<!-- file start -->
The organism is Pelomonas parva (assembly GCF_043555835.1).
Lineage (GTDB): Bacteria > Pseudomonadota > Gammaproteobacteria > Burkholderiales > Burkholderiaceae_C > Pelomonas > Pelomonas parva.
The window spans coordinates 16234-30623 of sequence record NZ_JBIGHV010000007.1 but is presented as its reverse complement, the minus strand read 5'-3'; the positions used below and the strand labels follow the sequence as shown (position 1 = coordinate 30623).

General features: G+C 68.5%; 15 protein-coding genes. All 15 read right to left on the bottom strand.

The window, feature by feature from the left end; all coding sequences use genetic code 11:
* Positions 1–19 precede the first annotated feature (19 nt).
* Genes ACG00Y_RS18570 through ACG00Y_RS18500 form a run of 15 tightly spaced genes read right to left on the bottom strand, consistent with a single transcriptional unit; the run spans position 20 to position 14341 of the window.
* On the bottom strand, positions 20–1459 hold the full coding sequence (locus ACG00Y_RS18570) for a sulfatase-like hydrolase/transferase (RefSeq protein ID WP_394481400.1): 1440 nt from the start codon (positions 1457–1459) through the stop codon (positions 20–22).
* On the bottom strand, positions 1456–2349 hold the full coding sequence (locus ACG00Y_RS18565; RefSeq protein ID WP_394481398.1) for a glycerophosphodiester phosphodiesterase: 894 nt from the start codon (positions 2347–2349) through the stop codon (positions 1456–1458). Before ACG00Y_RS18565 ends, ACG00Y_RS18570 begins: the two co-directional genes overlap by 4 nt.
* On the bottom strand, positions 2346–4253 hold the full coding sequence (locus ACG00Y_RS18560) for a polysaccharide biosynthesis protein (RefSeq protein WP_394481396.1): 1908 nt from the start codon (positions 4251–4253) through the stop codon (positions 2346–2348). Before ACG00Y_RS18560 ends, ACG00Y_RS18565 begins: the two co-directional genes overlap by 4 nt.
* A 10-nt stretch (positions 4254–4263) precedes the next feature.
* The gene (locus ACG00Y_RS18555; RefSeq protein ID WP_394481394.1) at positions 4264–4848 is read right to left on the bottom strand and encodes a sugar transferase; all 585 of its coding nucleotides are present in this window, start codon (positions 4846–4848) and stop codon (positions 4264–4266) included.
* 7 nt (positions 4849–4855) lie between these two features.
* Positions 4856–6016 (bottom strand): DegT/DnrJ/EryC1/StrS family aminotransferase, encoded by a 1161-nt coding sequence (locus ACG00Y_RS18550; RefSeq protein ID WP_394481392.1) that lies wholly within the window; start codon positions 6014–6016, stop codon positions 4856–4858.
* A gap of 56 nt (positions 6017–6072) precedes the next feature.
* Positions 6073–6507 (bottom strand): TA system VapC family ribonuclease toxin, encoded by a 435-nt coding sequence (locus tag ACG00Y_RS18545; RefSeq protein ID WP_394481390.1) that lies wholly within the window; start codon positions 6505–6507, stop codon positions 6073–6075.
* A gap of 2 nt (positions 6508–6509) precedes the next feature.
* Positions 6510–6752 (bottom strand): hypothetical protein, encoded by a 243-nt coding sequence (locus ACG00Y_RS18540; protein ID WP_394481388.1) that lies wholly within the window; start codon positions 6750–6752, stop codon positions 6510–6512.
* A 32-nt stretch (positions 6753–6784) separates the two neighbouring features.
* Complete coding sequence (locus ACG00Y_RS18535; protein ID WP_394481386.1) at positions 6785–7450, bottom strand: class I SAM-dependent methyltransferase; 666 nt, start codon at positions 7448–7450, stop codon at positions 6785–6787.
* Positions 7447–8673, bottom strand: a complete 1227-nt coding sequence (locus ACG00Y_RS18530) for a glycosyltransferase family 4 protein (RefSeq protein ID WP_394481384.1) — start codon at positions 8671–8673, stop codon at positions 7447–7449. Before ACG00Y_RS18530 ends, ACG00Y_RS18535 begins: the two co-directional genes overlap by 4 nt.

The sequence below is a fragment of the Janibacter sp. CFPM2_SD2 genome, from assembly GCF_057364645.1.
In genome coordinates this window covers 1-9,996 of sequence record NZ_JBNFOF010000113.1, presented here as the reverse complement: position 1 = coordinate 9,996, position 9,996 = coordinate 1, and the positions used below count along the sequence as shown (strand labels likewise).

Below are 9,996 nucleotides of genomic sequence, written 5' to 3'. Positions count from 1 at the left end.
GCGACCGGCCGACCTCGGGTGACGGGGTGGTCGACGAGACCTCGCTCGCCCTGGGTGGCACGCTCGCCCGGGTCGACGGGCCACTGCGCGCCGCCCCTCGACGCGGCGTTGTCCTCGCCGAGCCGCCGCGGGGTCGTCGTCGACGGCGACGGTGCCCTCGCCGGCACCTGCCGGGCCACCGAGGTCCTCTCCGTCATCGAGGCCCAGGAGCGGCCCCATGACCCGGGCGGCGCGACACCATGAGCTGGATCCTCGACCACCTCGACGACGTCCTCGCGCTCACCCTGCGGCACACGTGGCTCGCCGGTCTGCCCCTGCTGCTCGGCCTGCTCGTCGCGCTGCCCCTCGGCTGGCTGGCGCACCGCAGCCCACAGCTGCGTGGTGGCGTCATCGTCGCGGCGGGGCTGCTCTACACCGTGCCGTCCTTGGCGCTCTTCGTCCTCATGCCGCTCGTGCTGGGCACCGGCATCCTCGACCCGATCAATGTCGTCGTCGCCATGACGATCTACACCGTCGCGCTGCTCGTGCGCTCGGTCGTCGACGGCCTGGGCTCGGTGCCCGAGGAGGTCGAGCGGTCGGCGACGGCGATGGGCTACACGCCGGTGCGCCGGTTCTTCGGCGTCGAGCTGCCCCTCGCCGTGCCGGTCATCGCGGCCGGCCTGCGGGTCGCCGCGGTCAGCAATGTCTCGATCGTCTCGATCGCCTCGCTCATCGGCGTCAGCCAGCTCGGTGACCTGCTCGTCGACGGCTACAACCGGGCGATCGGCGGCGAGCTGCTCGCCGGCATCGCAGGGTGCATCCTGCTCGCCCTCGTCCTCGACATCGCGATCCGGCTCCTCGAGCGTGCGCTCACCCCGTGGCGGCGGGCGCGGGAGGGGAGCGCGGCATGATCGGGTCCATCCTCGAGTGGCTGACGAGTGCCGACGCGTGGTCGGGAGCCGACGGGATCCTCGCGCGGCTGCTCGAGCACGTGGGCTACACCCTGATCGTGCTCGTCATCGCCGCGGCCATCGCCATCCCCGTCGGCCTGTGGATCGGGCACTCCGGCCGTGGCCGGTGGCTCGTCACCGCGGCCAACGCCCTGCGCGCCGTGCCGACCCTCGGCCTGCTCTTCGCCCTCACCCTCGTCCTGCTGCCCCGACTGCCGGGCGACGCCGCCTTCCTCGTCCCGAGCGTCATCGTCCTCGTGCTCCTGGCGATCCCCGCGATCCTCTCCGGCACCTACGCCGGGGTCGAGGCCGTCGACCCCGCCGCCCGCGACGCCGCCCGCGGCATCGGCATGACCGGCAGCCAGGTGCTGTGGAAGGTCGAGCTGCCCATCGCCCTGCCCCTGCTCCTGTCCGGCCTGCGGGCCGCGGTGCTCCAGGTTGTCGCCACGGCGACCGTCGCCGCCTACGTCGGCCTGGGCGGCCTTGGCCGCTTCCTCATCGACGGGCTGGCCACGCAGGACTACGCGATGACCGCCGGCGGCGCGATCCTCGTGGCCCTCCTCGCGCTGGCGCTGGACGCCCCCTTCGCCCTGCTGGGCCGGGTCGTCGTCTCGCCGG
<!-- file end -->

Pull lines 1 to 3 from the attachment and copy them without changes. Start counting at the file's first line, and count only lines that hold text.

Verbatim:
The organism is Pelomonas parva (assembly GCF_043555835.1).
Lineage (GTDB): Bacteria > Pseudomonadota > Gammaproteobacteria > Burkholderiales > Burkholderiaceae_C > Pelomonas > Pelomonas parva.
The window spans coordinates 16234-30623 of sequence record NZ_JBIGHV010000007.1 but is presented as its reverse complement, the minus strand read 5'-3'; the positions used below and the strand labels follow the sequence as shown (position 1 = coordinate 30623).